Smoking in asthma is associated with elevated levels of corticosteroid resistant sputum cytokines-an exploratory study
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Background: Current cigarette smoking is associated with reduced acute responses to corticosteroids and worse clinical outcomes in stable chronic asthma. The mechanism by which current smoking promotes this altered behavior is currently unclear. Whilst cytokines can induce corticosteroid insensitivity in-vitro, how current and former smoking affects airway cytokine concentrations and their responses to oral corticosteroids in stable chronic asthma is unclear. Objectives: To examine blood and sputum cytokine concentrations in never, ex and current smokers with asthma before and after oral corticosteroids. Methods: Exploratory study utilizing two weeks of oral dexamethasone (equivalent to 40 mg/day prednisolone) in 22 current, 21 never and 10 ex-smokers with asthma. Induced sputum supernatant and plasma was obtained before and after oral dexamethasone. 25 cytokines were measured by multiplex microbead system (Invitrogen, UK) on a Luminex platform. Results: Smokers with asthma had elevated sputum cytokine interleukin (IL) -6, -7, and -12 concentrations compared to never smokers with asthma. Few sputum cytokine concentrations changed in response to dexamethasone IL-17 and IFNa increased in smokers, CCL4 increased in never smokers and CCL5 and CXCL10 reduced in ex-smokers with asthma. Exsmokers with asthma appeared to have evidence of an ongoing corticosteroid resistant elevation of cytokines despite smoking cessation. Several plasma cytokines were lower in smokers with asthma compared to never smokers with asthma. Conclusion: Cigarette smoking in asthma is associated with a corticosteroid insensitive increase in multiple airway cytokines. Distinct airway cytokine profiles are present in current smokers and never smokers with asthma and could provide an explanatory mechanism for the altered clinical behavior observed in smokers with asthma.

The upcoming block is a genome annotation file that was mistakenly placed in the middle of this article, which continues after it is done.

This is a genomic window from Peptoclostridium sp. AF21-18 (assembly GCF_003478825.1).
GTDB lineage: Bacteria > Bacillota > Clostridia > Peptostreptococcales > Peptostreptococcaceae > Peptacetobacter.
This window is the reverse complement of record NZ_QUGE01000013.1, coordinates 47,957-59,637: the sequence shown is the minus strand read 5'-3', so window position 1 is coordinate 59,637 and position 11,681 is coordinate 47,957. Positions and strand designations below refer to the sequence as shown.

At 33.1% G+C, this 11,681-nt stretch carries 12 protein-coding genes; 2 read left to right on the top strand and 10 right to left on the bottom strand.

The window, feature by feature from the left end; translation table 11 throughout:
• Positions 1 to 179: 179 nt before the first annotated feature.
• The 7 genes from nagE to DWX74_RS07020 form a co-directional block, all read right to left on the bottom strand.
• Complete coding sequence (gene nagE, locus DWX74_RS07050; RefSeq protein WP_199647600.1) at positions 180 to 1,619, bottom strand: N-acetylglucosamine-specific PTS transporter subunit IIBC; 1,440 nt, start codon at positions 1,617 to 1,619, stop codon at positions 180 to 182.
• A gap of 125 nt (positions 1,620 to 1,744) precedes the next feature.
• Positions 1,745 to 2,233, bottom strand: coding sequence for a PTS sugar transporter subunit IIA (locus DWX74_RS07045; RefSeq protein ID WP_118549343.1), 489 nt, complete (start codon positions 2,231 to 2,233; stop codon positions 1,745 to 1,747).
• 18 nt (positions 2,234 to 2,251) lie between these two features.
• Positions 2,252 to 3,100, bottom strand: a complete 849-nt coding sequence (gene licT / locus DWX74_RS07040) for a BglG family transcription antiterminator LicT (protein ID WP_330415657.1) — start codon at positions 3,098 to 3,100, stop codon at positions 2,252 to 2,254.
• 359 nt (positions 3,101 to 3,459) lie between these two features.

© 2013 Spears et al. This is an open-access article distributed under the terms of the Creative Commons Attribution License, which permits unrestricted use, distribution, and reproduction in any medium, provided the original author and source are credited.
Medical and Health Sciences not elsewhere classified